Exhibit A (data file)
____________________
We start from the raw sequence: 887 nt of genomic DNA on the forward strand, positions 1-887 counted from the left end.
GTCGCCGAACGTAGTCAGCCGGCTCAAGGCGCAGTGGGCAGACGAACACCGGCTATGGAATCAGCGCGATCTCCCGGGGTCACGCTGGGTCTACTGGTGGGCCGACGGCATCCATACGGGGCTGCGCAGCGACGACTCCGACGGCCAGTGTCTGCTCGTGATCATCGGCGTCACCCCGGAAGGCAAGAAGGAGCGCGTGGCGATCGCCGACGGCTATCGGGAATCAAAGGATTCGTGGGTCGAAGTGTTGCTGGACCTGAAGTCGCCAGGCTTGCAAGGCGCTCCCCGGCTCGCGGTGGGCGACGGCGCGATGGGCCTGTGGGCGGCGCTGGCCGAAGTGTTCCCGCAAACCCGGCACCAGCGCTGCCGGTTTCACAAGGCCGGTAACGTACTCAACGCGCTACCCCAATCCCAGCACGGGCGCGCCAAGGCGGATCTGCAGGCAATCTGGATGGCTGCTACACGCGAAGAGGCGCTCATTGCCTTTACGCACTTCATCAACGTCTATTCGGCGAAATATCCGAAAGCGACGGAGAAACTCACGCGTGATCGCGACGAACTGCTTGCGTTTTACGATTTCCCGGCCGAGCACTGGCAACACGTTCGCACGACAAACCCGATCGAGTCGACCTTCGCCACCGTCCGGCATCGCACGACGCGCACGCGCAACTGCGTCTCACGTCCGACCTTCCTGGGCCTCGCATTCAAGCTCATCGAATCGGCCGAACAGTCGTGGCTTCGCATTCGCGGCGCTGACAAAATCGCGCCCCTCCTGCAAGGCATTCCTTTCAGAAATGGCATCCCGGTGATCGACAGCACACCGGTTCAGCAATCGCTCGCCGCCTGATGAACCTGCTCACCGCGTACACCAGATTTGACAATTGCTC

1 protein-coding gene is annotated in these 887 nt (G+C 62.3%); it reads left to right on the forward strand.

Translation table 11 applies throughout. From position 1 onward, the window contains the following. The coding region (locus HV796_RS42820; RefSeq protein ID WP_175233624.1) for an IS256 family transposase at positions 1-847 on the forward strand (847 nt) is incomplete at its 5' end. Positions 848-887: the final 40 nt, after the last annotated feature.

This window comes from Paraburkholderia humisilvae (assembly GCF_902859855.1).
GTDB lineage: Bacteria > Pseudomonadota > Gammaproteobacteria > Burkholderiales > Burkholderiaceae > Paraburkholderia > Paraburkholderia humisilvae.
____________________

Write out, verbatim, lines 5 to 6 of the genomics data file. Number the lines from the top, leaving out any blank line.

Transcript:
This window comes from Paraburkholderia humisilvae (assembly GCF_902859855.1).
GTDB lineage: Bacteria > Pseudomonadota > Gammaproteobacteria > Burkholderiales > Burkholderiaceae > Paraburkholderia > Paraburkholderia humisilvae.